I will never forget the last firm I worked at in 1990 had $1 million in renovations done in the firm, which consisted of two floors in a downtown Los Angeles high-rise building. The attorney I was working for was extremely meticulous with her cases and files, which were the most amazingly organized files I’d ever seen in all of my many years in the legal secretarial field. While she wasn’t an easy person to work with, I really liked her because her meticulousness and expectations in having things a certain way taught me so much. For instance, filing had to be done immediately, which makes me wonder if that’s where I suddenly got the bug that files must be efficient!
Now back to the renovation. We were temporarily relocated to other floors while the work was being completed. This caused the attorney I worked for to be even more particular than usual about the files being more organized since we’d have to move back in a few months.
The big day for us to move back finally arrived. We returned to our old floor, which was beautifully renovated. The painters were putting the last touches of varnish on the baseboards and the electricians were busy working away. Apparently, one of the painters left an open container of varnish or other chemical near an electrical outlet, then something sparked and the entire floor caught fire.
As luck would have it, out of all the offices on the entire floor, my attorney’s office was the one that completely burned…every single file was destroyed. Needless to say she was devastated. Not too long after this happened, she quit the firm, stop practicing law altogether and started writing children’s books.
Fortunately, today we have a plethora of backups to choose from – server, external, the cloud, scanning, etc. So there really shouldn’t be an excuse not to have any backup, right? Well, through my assessments I’ve been horrified to learn that some offices didn’t even have a back up system to the cloud in place.
In fact, one of my previous clients did utilize the cloud, but the accounting data wasn’t being backed up onto it. Their bookkeeper was a bit old fashioned and kept her work backed up on a flash drive! Well, the unthinkable happened – an overloaded power strip started a fire and the entire building burned to the ground. You want to guess where the flash drive was? In the bookkeeper’s desk drawer, gone up in flames with everything else. Everything had to be recreated by obtaining duplicate bank statements from the bank and tracing back to God knows what in order to make sense of it all. With this being a non-profit organization, the records had to be in place for auditing purposes and the funding received for the programs.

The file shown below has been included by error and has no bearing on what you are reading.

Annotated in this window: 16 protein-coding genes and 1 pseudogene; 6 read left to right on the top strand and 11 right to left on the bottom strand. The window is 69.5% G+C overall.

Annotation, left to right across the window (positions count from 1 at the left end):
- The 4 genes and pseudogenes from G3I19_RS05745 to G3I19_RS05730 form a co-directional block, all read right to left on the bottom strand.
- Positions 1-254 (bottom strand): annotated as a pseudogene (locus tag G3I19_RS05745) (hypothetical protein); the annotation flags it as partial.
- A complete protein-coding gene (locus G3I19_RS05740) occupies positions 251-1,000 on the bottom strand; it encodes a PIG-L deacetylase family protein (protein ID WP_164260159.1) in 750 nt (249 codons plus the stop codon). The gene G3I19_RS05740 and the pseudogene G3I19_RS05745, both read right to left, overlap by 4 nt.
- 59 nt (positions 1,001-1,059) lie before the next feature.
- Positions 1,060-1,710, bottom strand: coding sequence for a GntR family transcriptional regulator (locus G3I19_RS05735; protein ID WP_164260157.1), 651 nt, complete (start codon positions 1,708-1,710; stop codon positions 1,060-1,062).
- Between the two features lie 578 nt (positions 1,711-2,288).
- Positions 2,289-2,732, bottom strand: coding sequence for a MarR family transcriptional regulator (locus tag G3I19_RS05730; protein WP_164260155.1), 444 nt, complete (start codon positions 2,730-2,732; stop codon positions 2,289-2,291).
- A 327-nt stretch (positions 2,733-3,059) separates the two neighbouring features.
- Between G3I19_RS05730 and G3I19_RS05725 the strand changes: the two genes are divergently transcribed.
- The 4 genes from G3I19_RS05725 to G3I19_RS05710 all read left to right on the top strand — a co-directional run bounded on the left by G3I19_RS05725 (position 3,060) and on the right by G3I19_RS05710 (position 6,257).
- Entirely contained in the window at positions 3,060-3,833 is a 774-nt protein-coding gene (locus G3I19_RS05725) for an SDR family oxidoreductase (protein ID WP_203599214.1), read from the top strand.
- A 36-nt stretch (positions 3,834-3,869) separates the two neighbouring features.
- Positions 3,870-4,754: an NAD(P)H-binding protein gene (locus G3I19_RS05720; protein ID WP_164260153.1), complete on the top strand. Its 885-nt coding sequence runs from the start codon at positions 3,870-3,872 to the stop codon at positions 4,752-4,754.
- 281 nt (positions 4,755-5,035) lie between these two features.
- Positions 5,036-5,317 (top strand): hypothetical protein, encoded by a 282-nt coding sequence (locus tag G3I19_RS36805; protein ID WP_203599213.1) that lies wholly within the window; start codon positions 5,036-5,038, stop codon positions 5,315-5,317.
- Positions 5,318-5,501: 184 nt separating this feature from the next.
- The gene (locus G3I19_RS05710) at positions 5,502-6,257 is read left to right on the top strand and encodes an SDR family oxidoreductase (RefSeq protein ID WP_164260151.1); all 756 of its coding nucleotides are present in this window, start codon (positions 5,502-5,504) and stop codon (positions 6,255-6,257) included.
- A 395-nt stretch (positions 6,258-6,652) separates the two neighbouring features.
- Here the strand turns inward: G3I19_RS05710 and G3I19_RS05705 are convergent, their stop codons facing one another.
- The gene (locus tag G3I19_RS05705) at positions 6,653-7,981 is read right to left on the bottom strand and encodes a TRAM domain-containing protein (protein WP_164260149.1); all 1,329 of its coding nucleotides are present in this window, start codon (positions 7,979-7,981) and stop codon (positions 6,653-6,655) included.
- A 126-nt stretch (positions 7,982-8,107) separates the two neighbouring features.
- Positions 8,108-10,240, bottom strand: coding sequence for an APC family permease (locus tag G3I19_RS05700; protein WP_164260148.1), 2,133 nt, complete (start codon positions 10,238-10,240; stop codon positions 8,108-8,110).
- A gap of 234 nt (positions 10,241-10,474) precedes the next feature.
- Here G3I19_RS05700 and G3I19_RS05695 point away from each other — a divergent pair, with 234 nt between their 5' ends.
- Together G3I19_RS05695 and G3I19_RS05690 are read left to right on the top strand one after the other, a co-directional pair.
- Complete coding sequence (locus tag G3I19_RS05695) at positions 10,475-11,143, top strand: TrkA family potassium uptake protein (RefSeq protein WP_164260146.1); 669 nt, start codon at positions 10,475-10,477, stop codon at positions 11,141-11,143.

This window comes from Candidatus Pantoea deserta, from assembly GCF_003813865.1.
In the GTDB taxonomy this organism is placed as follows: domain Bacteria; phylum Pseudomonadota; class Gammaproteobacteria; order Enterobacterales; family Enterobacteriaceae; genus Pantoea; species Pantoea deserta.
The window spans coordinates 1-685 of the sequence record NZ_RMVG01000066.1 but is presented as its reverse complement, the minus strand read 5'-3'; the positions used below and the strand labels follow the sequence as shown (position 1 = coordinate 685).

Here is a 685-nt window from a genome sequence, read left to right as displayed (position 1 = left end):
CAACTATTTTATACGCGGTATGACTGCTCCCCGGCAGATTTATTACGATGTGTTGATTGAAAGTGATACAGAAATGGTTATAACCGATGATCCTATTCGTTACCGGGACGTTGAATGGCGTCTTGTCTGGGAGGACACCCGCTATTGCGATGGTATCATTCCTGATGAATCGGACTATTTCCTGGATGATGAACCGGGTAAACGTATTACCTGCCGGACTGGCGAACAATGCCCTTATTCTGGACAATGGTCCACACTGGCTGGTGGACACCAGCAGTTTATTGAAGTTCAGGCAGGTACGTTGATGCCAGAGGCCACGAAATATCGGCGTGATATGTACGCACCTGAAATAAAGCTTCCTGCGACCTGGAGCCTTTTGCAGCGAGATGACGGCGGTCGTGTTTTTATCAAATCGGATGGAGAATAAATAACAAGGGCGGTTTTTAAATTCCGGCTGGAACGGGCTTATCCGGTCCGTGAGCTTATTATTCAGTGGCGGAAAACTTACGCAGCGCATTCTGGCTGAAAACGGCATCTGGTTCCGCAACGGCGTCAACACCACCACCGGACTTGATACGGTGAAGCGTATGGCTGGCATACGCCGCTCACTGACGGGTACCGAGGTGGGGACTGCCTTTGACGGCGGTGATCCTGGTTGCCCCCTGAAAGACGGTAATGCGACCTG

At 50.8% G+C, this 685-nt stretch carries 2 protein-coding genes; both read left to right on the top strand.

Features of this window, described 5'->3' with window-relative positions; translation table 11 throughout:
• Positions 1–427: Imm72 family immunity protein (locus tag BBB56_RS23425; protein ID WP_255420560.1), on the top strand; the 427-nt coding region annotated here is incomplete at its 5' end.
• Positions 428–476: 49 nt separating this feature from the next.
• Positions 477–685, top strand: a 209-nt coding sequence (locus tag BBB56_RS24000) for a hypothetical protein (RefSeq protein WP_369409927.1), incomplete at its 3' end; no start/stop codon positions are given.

And yet, it gets even better. Remember the cloud backup they did have? Well there was a mix-up with the credit card and it wasn’t being processed. So when they went to retrieve the backup, the data had not been backed up in five months due to lack of payment!
Two years prior to the fire, I’d implemented the filing system for the organization and had most of that part of the system in my records, but not the documentation. After the building was rebuilt, they hired me to recreate a duplicate system and create a new one, which was quite costly for them.
Just think of the hours and money wasted in recreating everything, not to mention the headache of dealing with the insurance company! To think most of it could’ve been avoided with the proper backup system in place.
Are you prepared if a fire occurs in your office? If so, great! Be sure to calendar and review everything every six months to ensure your client and accounting files are safe and instantly retrievable. If not, then there’s no time like the present to start.
Everyone in business needs to prepare a disaster recovery plan. It is extremely important to know how you’ll recover all client, data and accounting files in order to have as minimal downtime as possible for your firm or business. Preparation enables your office to continue forward without the panic of trying to figure out what to do.